What is it?
Volvo has offered a rugged off-road estate car since the mid-1990s and has nearly had the market to itself. Yes, there has been the Subaru Legacy Outback, but sales of that car were hamstrung by its petrol-only range of engines for a long time, it only getting diesel options more recently.
With the onset of a backlash against cars that drink from the black pump, Volvo has gone the other way and fitted a petrol engine to its most expensive estate car, meaning it now offers greater powertrain variety than its closest rivals, the Audi A6 Allroad and the new Mercedes E-Class All-Terrain.
Quite a lot has changed since Volvo launched its first off-road estate - not just the popularity of the the full-size SUV. But the Swedish firm has managed to maintain its position in the market by offering Cross Country - badged XC - versions of the V70 estate. Its replacement, the V90 Cross Country, has a raised ride height, an off-road mode and exterior body cladding in black plastic or painted in the exterior body colour of the car for a bit more money.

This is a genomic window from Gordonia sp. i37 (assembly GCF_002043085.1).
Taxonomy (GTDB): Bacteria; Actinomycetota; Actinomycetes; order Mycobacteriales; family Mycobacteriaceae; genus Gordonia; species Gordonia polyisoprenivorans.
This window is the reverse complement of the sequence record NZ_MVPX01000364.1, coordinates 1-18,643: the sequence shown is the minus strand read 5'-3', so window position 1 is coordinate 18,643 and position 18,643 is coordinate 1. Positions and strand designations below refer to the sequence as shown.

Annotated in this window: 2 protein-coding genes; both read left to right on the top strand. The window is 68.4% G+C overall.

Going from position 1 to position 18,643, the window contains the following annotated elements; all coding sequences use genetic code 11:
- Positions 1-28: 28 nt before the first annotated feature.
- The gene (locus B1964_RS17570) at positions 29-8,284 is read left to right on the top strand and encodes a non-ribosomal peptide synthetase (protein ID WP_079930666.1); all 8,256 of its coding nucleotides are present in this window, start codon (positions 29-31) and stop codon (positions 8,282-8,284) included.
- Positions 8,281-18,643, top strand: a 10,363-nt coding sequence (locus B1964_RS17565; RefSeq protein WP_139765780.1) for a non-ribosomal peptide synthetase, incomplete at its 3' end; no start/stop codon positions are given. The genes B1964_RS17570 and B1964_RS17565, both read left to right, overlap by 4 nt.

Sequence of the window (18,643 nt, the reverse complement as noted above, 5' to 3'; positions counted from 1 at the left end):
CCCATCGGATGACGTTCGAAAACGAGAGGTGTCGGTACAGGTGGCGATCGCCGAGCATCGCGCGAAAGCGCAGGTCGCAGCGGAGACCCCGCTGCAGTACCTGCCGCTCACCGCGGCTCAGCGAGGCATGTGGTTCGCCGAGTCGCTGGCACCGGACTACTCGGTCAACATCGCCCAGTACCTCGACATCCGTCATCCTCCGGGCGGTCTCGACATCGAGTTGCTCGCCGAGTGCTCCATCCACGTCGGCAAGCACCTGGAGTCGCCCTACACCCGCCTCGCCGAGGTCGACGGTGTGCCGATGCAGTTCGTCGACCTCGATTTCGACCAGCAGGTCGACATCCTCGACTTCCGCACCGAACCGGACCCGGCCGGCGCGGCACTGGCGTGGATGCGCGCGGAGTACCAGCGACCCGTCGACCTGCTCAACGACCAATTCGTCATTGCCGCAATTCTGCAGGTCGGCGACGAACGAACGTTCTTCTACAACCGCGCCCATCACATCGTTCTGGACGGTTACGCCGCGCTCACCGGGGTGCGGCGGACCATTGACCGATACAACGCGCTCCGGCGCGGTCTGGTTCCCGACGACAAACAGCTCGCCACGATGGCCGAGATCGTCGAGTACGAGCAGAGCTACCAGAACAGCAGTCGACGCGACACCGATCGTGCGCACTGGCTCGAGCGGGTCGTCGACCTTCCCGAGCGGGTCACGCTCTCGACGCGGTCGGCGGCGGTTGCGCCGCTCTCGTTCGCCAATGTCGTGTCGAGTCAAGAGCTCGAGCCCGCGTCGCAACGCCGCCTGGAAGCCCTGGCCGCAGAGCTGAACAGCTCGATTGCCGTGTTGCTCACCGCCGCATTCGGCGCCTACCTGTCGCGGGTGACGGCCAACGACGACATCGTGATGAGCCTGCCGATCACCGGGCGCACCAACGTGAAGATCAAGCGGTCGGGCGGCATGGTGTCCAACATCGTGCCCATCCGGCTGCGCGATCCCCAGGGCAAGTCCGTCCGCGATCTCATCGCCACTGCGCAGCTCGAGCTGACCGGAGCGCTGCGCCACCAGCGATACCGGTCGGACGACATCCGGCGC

Instead of the more usual diesel that is common in a car of this type, Volvo has put its highest-output 2.0 four-cylinder petrol into the most expensive V90 Cross Country you can buy. With 316bhp, the T6 is a lot faster on paper than the D5 Powerpulse, dropping the 0-62mph time to 6.3sec.